Page:A Thousand-Mile Walk To The Gulf.djvu/75

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The Cumberland Mountains

my object was, where I was going, and whether it would be worth while to rob me. They all were mounted on rather scrawny horses, and all wore long hair hanging down on their shoulders. Evidently they belonged to the most irreclaimable of the guerrilla bands who, long accustomed to plunder, deplored the coming of peace. I was not followed, however, probably because the plants projecting from my plant press made them believe that I was a poor herb doctor, a common occupation in these mountain regions.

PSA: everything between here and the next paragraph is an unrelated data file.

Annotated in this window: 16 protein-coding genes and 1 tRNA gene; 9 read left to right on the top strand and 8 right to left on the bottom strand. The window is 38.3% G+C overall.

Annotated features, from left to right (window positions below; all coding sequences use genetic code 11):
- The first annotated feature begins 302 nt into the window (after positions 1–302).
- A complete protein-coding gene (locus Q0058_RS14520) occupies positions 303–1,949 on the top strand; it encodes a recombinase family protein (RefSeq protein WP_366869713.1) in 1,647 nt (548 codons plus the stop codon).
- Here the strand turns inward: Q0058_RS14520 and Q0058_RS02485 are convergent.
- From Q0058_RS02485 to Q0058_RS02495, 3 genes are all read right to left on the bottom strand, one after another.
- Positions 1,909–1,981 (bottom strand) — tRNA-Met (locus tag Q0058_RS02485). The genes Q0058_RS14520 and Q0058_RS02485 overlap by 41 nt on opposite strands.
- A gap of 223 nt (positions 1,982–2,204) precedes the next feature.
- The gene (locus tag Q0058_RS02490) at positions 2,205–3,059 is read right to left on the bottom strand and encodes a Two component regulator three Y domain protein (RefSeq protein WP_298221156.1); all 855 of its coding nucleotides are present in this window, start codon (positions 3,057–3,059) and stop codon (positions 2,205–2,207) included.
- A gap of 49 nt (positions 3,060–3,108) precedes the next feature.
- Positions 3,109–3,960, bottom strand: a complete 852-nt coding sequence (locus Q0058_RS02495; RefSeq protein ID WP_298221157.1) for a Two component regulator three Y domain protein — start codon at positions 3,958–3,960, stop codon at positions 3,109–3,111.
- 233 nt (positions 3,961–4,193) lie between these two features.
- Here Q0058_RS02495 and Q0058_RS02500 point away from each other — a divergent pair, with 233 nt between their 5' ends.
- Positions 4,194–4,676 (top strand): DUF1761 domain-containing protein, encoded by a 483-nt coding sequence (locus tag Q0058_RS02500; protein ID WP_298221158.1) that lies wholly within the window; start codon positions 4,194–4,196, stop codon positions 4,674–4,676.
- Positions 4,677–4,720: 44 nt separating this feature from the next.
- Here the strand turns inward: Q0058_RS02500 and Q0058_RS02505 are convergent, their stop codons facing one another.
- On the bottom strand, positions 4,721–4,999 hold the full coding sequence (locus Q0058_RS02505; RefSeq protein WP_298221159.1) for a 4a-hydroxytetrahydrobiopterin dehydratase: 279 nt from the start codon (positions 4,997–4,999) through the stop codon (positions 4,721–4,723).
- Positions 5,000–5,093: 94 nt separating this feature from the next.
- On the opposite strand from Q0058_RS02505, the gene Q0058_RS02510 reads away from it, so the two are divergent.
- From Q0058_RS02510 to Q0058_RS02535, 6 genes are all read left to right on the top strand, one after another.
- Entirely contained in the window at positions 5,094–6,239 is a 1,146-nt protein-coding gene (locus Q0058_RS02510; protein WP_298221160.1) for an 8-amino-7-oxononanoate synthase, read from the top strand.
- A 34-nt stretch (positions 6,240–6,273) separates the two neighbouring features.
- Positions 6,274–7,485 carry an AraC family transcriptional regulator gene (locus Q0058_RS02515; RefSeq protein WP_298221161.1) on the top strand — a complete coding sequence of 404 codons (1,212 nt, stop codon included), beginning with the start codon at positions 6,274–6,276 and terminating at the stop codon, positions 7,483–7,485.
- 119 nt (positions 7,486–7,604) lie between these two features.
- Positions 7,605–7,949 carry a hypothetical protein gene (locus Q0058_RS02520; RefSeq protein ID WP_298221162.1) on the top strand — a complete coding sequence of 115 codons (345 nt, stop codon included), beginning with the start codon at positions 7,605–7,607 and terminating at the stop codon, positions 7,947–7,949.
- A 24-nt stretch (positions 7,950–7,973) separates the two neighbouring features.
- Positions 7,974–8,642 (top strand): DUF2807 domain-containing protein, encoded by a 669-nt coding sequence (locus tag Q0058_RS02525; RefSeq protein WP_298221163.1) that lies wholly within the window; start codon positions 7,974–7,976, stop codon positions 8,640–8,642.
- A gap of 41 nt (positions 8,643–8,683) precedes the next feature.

About dark I discovered, a little off the road, another house, inhabited by negroes, where I succeeded in obtaining a much needed meal of string beans, buttermilk, and corn bread. At the table I was seated in a bottomless chair, and as I became sore and heavy, I sank deeper and deeper, pressing my knees against my breast, and my mouth settled to the level of my plate. But wild hunger cares for none of these things, and my curiously compressed position prevented the too free indulgence of boisterous appetite. Of course, I was compelled to sleep